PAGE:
Georgia Trend Daily – Aug. 15, 2019

Aug. 15, 2019 Gainesville Times

How poultry plant raids in Mississippi are affecting industry locally

Jeff Gill reports that hiring was already an issue at Fieldale Farms Corp., so the news coming out of Mississippi last week that 300 legal workers were caught up in poultry plant raids didn’t help the cause. “Is that racial profiling or what?” said Tom Hensley, president of Fieldale Farms, which operates in Gainesville, Murrayville and Cornelia.


Aug. 15, 2019 Georgia Trend – Exclusive!

Business Casual: Don’t Go, Please

Susan Percy writes, practically every parent alive has at least one recollection of trying to get out the door for a day’s work or an overnight trip with a teary-eyed two-year-old clinging to a leg, pleading, “Don’t go!” I’ve been feeling a bit like a despondent toddler myself lately, wanting to wail and grab onto the limbs of the movie folks who have let it be known that they are ready to leave Georgia over HB 481, the abortion bill – also known as the heartbeat bill – that the General Assembly passed and the governor signed into law, that outlaws abortions after six weeks of pregnancy.


Aug. 15, 2019 Atlanta Journal-Constitution

Metro Atlanta home sales flat since last year, but prices rise

Michael E. Kanell reports that sales activity in the metro Atlanta housing market has chilled this summer, but prices continue to rise steadily, according to a report released this week. Those stagnating sales and high prices are a sign that sellers still have a stronger hand in the market than buyers, according to DeAnn Golden, president of the Atlanta Realtors Association.


Aug. 15, 2019 Atlanta Business Chronicle

Georgia Conservancy raising concerns about proposed mining near Okefenokee Swamp

Dave Williams reports that the Georgia Conservancy is putting out the word about a proposed titanium mine the group says threatens the Okefenokee Swamp in southeastern Georgia. Alabama-based Twin Pines is seeking a permit from the U.S. Army Corps of Engineers for a mine on a 12,000-acre site along Trail Ridge in Charlton County, Ga., near the southeastern edge of the largest black water swamp in North America.


Aug. 15, 2019 Athens Banner-Herald

UGA economist Dorfman will advise Gov. Kemp

Lee Shearer reports that Jeffery Dorman, a professor in the University of Georgia College of Agriculture, recently was appointed by Gov. Brian Kemp as the new State Fiscal Economist. Although Dorfman will remain a UGA employee, he is essentially on loan to the governor’s office. His full-time job now will be helping the governor forecast state revenues.


Aug. 15, 2019 GPB

UGA Researches Rural Suicides To Help Communities Prevent Them

Virginia Prescott and Jake Troyer report that Georgia farmers are dealing with the news that China plans to end all imports of U.S. agriculture in response to higher tariffs. This news comes after two years of rough conditions for the farming community, including Hurricane Irma, Hurricane Michael and stalled aid packages.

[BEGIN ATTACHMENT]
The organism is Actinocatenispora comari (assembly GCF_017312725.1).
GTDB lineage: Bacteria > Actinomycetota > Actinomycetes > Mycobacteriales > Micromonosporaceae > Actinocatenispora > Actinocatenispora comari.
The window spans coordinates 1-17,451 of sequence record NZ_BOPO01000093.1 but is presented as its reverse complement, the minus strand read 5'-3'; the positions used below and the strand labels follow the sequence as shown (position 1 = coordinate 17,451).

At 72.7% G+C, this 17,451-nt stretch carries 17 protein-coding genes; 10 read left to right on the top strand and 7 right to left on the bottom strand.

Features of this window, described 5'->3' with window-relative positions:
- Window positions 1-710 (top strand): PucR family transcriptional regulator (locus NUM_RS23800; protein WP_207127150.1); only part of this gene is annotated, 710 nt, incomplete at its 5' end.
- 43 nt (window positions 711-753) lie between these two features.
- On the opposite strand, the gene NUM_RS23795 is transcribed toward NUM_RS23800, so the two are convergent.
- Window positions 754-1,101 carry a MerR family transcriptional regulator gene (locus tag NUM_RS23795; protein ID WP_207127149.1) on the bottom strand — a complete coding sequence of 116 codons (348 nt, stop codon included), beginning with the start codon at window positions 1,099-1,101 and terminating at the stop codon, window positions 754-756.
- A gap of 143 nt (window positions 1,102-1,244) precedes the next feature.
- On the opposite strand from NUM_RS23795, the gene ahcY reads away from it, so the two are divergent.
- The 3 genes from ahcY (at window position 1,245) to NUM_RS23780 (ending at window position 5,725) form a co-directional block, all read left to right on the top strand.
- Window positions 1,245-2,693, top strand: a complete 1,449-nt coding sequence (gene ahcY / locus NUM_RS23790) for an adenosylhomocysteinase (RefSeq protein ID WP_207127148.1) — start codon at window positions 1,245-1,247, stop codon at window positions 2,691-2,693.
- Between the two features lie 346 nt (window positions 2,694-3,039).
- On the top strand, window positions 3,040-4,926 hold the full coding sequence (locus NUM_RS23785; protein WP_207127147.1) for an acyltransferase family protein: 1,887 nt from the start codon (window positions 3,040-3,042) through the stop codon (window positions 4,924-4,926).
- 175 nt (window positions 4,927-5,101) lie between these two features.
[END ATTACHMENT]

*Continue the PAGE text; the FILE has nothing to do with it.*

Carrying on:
Aug. 15, 2019 Columbus Ledger-Enquirer

Ledger-Enquirer moving to digital-only on Saturdays, expanding Friday and Sunday print editions

Ross McDuffie writes, the Ledger-Enquirer is changing to make sure we are able to meet the needs of our readers and the communities we serve long into the future. Providing the news that’s essential to your life, be it breaking news, coverage of our local governments and schools, sports and watchdog journalism that holds public officials accountable, remains our primary focus.


Aug. 15, 2019 WABE 90.1

Two Views: A Look At Gwinnett County Jail’s Controversial 287(g) Program

Lisa Rayam and Maria White Tillman report that the 287 (g) program has been in place in Gwinnett County for years now. It allows law enforcement officers who arrest people living in the country illegally to hold them for federal officials. From the beginning, the program has raised concerns among some who live in Gwinnett, mainly in the Latino community.


Aug. 15, 2019 Atlanta Journal-Constitution

Democrat Karinshak enters crowded race for Georgia’s 7th District

Greg Bluestein reports that Democratic state Sen. Zahra Karinshak joined the race for Georgia’s 7th congressional district Thursday with a promise to bring accountability to Washington, scrambling an already muddled contest for the suburban Atlanta seat. The first-term lawmaker, who flipped a Republican-held district last year, instantly becomes one of the better-known contenders in the crowded race to replace retiring U.S. Rep. Rob Woodall, a Republican who barely clung to his seat in 2018 after a razor-thin vote.



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